At present, Heathrow airport is the only place where the pod is operational. While it is right now being used by the airport staff, the commercial operations will start soon after Christmas.
There is no mention of this new launch date on the ULTra PRT site.
I recently received an email asking me what is happening with the PRT projects at Heathrow and Masdar. Here is what I've found on the somewhat-reliable internet:
The Masdar PRT has been "scaled back" to a small demonstration project:
Gone is a proposal for a pod-based personal rapid transit (PRT) system, which would have run beneath the podium.
PRT pods are already running at the development site but only from the gate to the recently opened building that houses the Masdar Institute, a post-graduate university with a focus on clean energy. The pod cars are part of a pilot project, Mr Bone-Knell said.
A description and a pathetic little picture of the pods crawling underground like moles at this blog. It should be noted the company's 2getthere.eu website still claims the project is on - obviously not true. 2GetThere has had demonstration projects when it was a part of FROG, it had essentially the same "cybercab" demo they had years ago at Schiphol airport and at the Floriade. More about FROG and its FUBAR attempt to automate transit here.
Frog/2getthere created the guidance system "platform" for the ULTra - ULTra supposedly improved it, but I don't see much difference. It's really a stretch to call either 2GetThere's cybercab or ULTra's pod "PRT". Both are essentially automated, battery-powered golf carts - neither are personal (passengers sit awkwardly across from one another, knees almost touching), rapid(bikes are faster) or transit (totally lacking capacity).
Speaking of ULTra's glorified golf carts, the official word is they are still testing, testing, testing at Heathrow:
Heathrow revenue service trials produce excellent results
The four weeks of "Simulated Revenue Service" trial - intended to mimic real operating conditions - using Terminal 5 staff is now complete. This involved operation the system for 10.5 hr each day of the trial period....
With only "revenue service trials" at Heathrow completed, ULTra has teamed up with Fairwood India to propose building an ambitious PRT system in Amritsar, India.
"The Personal Rapid Transport (PRT) – developed by our ULTra PRT, UK – is a revolutionary new transportation system, which has been operationalized in London (Heathrow airport) after 20 years of development. "
The map for the Amritsar PRT is here. There is no indication that the citizens of Amritsar had any input in creating the route and the proposed destinations on the map. There has already been criticism that the PRT project "would harm historic Walled City of Amritsar and would hamper tourism in the city."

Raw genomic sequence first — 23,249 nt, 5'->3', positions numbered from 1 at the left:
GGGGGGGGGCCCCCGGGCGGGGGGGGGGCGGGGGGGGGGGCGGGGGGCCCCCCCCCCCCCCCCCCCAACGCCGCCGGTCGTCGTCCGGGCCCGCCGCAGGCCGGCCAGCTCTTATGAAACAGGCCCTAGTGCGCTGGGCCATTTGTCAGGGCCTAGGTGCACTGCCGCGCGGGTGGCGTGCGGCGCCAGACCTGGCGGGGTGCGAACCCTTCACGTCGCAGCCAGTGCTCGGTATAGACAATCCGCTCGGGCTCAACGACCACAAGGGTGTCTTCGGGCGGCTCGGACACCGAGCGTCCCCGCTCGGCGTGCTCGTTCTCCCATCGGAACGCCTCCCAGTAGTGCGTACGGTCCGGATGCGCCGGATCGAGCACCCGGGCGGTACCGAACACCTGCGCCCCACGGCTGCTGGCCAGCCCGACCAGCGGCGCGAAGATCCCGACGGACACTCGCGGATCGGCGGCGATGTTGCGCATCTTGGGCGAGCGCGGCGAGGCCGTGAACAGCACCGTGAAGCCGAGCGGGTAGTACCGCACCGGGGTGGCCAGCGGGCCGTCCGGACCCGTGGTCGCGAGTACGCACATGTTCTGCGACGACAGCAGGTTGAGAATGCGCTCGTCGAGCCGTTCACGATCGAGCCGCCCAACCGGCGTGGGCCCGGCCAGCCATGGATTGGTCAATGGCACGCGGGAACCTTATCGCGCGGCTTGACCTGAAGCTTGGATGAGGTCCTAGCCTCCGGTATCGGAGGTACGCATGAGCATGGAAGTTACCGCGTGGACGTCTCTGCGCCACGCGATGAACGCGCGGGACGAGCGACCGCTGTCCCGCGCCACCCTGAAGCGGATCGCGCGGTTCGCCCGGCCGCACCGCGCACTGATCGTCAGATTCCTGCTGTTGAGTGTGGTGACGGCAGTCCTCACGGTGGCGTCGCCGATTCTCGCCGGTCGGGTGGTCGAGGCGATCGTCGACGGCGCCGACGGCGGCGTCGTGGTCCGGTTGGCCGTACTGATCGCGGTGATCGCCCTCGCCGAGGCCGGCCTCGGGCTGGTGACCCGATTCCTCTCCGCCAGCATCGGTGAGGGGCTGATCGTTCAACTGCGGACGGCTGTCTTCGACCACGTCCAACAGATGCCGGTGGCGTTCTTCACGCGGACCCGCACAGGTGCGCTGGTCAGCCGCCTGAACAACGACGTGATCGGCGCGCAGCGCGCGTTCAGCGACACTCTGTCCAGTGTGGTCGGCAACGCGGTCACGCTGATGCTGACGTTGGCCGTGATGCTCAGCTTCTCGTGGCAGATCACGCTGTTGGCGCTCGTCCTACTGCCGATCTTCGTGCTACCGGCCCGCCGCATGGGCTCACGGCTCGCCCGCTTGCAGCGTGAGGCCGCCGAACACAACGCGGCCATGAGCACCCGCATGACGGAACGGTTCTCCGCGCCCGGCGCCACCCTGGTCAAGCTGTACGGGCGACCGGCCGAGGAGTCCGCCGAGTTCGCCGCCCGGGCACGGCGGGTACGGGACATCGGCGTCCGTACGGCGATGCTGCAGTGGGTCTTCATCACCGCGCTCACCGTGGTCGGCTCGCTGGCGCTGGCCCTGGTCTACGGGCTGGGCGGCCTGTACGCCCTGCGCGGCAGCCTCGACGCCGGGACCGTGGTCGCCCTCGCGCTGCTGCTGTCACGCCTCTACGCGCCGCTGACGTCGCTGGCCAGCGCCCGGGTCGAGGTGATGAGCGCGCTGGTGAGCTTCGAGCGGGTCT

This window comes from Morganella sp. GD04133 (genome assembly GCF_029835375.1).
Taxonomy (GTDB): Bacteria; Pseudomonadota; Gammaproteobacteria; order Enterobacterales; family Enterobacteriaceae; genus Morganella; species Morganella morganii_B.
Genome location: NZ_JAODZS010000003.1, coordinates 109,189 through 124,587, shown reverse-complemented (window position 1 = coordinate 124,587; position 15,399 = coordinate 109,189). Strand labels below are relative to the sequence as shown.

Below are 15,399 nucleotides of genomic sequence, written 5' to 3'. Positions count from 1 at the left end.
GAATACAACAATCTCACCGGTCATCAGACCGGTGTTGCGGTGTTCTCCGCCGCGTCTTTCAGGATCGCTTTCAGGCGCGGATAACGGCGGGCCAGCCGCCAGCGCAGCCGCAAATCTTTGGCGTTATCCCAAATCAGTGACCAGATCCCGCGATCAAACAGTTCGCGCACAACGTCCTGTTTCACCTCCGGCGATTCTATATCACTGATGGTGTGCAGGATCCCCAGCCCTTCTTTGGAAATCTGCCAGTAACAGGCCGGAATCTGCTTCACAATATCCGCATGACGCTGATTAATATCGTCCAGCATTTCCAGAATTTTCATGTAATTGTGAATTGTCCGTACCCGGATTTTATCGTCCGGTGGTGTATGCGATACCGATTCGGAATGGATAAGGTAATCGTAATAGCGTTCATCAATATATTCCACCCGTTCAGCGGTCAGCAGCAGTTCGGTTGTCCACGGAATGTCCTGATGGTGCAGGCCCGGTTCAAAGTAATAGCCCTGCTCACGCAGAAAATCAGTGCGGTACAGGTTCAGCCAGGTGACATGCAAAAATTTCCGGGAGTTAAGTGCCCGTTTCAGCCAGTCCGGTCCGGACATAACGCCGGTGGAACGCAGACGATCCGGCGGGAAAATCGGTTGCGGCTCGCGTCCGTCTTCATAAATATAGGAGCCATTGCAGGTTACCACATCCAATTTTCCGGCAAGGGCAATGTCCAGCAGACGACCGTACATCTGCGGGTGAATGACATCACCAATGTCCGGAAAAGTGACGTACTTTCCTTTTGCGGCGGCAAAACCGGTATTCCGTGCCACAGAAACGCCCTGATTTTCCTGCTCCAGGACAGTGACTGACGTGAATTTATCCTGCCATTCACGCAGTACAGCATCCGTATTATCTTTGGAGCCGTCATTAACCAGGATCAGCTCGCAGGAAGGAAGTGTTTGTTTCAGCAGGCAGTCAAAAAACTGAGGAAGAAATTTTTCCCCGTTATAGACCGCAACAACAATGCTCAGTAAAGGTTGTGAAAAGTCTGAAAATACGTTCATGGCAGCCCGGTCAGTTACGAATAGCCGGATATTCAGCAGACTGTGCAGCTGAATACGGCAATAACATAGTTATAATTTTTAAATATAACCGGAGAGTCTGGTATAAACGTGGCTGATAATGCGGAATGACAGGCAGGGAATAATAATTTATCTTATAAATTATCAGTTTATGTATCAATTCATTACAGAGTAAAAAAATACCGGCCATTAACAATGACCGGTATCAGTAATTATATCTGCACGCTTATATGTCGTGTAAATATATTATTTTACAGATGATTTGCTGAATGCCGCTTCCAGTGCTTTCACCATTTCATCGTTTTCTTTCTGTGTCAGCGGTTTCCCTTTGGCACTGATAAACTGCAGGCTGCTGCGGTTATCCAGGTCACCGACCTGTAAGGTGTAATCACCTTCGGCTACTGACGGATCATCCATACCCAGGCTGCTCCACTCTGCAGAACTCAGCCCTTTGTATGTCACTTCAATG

One reason that PRT never goes anywhere is the PRT guys never engage the public in any meaningful way. Here is an LTE published October 6th in the Winona Daily News:
Ken Avidor: Let the public have a voice in PRT
Boston Personal Rapid Transit promoter Lawrence J. Fabian in his Sept. 23 letter chided the citizens of Winona for their lack of enthusiasm for the PRT plan proposed by the city of Winona.
“If Winona wants to think small,” scolds Fabian.
An interesting criticism when you consider that Winonans never really had an opportunity to comment or ask questions in a public forum about the PRT project.
According to a Jan. 20 article in the Winona Daily News, a meeting where the public could have asked questions was for Winona City Council members only, “While there was little discussion of PRT during the meeting, the vote came after council members examined the system during a pre-council informational session that lasted more than one hour.”
I recall a similar PRT “informational session” for Minneapolis city officials only on March 26, 2005. When a proposal for a PRT project later came up for a vote in committee, the PRT promoters failed to show up and the matter was tabled. More recently, public officials in Daventry, England, complained that PRT promoters would not show up at public forums to answer questions. The Minnesota Department of Transportation held a “PRT workshop” Aug. 18, which cost $50 to attend and was not a public meeting. Why are PRT promoters avoiding the public?
When the city of Winona revisits the issue of PRT, as it has recently indicated it would, I would suggest they hold a free, public forum and invite critics as well as promoters. I would also suggest inviting experts in the field; transit engineers, transit advocacy groups and environmental groups. But most of all, I urge Winona city officials to invite the public.
Grassroots support for any big public project is essential. For it is the citizens who will end up paying for it— and if built, living with it.
The Amritsar PRT project should not be taken seriously. Dozens of these proposed PRT projects have gone nowhere over the years.